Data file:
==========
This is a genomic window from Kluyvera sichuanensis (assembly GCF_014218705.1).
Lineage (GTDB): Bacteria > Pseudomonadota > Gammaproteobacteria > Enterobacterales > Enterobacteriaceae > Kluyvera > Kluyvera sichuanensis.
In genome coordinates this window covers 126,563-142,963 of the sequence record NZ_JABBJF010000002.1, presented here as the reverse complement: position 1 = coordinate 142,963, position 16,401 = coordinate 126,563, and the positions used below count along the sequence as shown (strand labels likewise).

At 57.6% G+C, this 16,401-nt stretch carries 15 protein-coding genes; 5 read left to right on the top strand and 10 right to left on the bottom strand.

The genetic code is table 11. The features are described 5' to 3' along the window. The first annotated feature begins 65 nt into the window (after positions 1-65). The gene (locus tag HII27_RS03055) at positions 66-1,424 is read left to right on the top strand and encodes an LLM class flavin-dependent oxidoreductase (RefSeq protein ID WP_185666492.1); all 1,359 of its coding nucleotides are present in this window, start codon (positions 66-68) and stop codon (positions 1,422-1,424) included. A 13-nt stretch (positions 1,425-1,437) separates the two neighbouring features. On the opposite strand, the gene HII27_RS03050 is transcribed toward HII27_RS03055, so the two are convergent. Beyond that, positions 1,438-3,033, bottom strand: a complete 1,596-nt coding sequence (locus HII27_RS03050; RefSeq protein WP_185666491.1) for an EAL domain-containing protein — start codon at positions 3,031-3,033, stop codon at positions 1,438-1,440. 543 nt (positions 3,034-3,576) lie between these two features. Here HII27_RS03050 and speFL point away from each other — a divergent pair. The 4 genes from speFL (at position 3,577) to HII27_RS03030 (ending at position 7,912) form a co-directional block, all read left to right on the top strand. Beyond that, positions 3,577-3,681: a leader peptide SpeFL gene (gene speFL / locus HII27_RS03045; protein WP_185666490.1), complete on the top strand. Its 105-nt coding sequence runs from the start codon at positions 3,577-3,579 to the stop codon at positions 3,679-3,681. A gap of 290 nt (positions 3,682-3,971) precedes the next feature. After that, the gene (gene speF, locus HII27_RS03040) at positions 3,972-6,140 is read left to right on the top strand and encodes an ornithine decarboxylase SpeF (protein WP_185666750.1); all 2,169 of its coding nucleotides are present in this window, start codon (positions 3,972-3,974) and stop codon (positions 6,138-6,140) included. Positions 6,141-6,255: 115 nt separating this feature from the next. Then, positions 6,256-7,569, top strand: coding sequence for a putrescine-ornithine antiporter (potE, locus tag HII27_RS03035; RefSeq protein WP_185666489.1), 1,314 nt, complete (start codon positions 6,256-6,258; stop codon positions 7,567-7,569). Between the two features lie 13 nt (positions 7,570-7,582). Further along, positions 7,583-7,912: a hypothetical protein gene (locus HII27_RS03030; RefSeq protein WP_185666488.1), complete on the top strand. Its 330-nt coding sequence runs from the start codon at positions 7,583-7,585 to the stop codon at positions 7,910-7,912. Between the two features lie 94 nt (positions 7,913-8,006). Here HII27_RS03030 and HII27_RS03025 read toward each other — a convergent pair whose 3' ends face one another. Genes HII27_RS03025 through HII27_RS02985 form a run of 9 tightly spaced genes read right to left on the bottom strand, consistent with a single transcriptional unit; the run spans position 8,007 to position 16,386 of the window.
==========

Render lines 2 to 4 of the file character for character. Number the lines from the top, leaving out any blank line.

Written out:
Lineage (GTDB): Bacteria > Pseudomonadota > Gammaproteobacteria > Enterobacterales > Enterobacteriaceae > Kluyvera > Kluyvera sichuanensis.
In genome coordinates this window covers 126,563-142,963 of the sequence record NZ_JABBJF010000002.1, presented here as the reverse complement: position 1 = coordinate 142,963, position 16,401 = coordinate 126,563, and the positions used below count along the sequence as shown (strand labels likewise).

At 57.6% G+C, this 16,401-nt stretch carries 15 protein-coding genes; 5 read left to right on the top strand and 10 right to left on the bottom strand.